National Photonics Initiative congratulates industry partner Hamamatsu on contributions to Nobel prize-winning research

Work by Physics Laureate Takaaki Kajita advanced with products from NPI industry partner Hamamatsu

16 October 2015

National Photonics InitiativeWASHINGTON, D.C. -- The National Photonics Initiative (NPI), an alliance of top scientific societies uniting industry and academia to raise awareness of photonics, today congratulated Takaaki Kajita, this year's winner of the Nobel Prize in Physics, and NPI Photonics Industry Neuroscience Group member Hamamatsu on the technology it contributed to Kajita's Nobel Prize-winning research. Kajita's team determined for the first time that neutrinos have mass, challenging the fundamental theory of elementary particle physics. Photomultiplier tubes (PMTs), one of Hamamatsu Photonics' core products, were designed specifically for the Super-Kamiokande neutrino detector facility at the University of Tokyo where Kajita conducted his research. Hamamatsu Photonics specializes in the application of photonics, the science of light, in such fields as medicine, information and communication, and physiology, where their PMTs are essential components in a wide variety of scientific, commercial, and medical instruments. Upon learning of Hamamatsu's contributions to Kajita's Nobel Prize-winning research, NPI Photonics Industry Neuroscience Group Chairman Tom Baer issued the following statement:

"On behalf of the NPI Photonics Industry Neuroscience Group I would like to congratulate Takaaki Kajita, director of the Institute for Cosmic Ray Research at the University of Tokyo, on being named a co-recipient of the Nobel Prize in Physics. In using products contributed by Hamamatsu Photonics to the Super-Kamiokande neutrino detector facility where he conducted his research, Kajita was able to prove that neutrinos do in fact have mass -- a major shift in our fundamental understanding of how the universe works.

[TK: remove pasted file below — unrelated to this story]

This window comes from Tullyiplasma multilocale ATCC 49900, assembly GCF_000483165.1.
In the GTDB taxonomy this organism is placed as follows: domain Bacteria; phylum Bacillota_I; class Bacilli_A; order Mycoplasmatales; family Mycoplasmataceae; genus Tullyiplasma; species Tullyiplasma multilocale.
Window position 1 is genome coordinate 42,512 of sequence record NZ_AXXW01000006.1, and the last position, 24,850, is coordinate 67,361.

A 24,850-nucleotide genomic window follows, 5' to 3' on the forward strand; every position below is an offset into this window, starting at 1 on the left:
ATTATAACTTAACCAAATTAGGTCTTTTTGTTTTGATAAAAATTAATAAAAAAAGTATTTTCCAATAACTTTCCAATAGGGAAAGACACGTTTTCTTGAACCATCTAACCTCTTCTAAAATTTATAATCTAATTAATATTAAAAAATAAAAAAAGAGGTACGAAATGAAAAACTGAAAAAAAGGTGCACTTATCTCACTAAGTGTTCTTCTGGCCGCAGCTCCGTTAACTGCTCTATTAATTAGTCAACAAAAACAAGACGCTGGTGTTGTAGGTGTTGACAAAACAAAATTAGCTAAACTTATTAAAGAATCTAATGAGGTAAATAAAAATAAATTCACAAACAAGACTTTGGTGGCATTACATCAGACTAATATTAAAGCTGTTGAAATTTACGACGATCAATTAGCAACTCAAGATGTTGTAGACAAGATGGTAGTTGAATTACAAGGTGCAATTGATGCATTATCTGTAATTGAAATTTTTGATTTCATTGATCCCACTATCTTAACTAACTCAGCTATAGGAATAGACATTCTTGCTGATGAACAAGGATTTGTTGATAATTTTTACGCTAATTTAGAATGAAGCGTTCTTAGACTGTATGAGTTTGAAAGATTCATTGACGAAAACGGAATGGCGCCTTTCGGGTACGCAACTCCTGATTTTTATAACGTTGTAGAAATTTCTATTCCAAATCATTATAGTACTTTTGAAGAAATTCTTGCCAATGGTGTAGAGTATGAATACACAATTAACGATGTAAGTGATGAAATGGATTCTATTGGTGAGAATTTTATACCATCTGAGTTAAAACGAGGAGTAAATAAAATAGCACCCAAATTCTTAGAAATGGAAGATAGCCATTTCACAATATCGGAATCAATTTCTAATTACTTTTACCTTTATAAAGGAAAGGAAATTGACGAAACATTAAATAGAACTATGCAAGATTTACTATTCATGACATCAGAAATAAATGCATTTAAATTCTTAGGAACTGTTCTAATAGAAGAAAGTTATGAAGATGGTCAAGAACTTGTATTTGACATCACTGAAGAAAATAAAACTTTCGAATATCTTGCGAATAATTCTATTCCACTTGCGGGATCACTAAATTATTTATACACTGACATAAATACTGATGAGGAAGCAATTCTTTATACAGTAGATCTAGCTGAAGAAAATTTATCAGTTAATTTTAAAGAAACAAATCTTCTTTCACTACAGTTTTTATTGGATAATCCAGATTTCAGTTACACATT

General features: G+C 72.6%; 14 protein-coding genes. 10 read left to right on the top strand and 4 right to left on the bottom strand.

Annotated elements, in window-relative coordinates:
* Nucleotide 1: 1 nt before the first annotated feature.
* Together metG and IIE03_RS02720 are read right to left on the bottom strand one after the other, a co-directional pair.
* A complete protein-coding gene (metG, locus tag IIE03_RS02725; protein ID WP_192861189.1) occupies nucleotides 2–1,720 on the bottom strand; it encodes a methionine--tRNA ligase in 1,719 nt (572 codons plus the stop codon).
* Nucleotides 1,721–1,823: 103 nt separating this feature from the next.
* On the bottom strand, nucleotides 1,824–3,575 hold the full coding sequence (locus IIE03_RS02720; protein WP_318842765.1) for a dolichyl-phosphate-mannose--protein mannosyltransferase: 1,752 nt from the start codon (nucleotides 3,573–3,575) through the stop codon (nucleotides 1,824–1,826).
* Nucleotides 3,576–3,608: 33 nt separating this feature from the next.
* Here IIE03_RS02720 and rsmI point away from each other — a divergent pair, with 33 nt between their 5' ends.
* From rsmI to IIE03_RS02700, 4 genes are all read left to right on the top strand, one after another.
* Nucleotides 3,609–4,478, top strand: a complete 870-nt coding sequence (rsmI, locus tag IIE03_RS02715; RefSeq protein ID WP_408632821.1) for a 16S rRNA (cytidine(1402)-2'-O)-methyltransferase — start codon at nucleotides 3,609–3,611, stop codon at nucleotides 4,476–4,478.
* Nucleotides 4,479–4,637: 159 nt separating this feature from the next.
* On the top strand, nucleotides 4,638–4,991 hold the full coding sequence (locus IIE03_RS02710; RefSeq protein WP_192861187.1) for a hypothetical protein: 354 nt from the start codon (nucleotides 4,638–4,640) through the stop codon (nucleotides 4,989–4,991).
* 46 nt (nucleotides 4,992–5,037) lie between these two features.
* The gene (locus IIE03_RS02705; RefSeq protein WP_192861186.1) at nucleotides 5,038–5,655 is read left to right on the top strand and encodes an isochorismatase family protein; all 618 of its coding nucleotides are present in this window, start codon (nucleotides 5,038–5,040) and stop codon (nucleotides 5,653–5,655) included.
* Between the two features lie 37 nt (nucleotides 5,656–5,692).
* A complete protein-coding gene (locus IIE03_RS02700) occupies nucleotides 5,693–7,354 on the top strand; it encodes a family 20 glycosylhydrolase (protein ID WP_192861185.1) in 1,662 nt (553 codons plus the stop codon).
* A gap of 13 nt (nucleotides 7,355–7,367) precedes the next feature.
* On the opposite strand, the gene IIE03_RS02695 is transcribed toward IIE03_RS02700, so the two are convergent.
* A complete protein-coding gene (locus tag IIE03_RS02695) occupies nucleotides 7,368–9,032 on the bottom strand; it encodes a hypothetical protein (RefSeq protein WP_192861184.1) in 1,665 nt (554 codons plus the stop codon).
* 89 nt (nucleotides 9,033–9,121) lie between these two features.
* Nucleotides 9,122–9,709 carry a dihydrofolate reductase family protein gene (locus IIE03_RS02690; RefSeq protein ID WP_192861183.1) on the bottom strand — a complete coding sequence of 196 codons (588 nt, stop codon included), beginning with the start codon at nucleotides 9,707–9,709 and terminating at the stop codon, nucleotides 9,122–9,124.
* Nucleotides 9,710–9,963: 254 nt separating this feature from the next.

"This win is a tremendous accomplishment for Kajita and Hamamatsu Photonics -- it marks the third time the company has played a part in Nobel Prize-winning research. This discovery is also of significant importance to the optics and photonics community; it underscores the key role of optics and photonics in scientific discoveries that advance our basic understanding of the world in which we live. The NPI and the Photonics Industry Neuroscience Group are committed to raising awareness of the many ways photonics technologies stimulate significant scientific advancement in fields from physics to medicine to defense."

The NPI Photonics Industry Neuroscience Group is comprised of top U.S. industry leaders in optics and photonics including Accumetra, LLC, Agilent, Applied Scientific Instrumentation, Coherent, Hamamatsu, Inscopix, Inc., Spectra-Physics and THORLABS. The industry group has committed to investing an upwards of $30 million in existing and future research and development spending over the next three years to advance optics and photonics technology in support of the White House Brain Research through Advancing Imaging Neurotechnologies (BRAIN) Initiative. Under the NPI, the industry consortium will work closely with national BRAIN Initiative leadership and neuroscience research communities to help achieve the administration's objective to revolutionize our understanding of the human brain.

ABOUT THE NPI: The National Photonics Initiative (NPI) is a collaborative alliance among industry, academia and government to raise awareness of photonics and the impact of photonics on our everyday lives; increase cooperation and coordination among US industry, government and academia to advance photonics-driven fields; and drive US funding and investment in areas of photonics critical to maintaining US economic competitiveness and national security. The initiative is being led by top scientific societies including the American Physical Society (APS), the IEEE Photonics Society, the Laser Institute of America (LIA), The Optical Society (OSA) and SPIE, the international society for optics and photonics (SPIE). For more information visit


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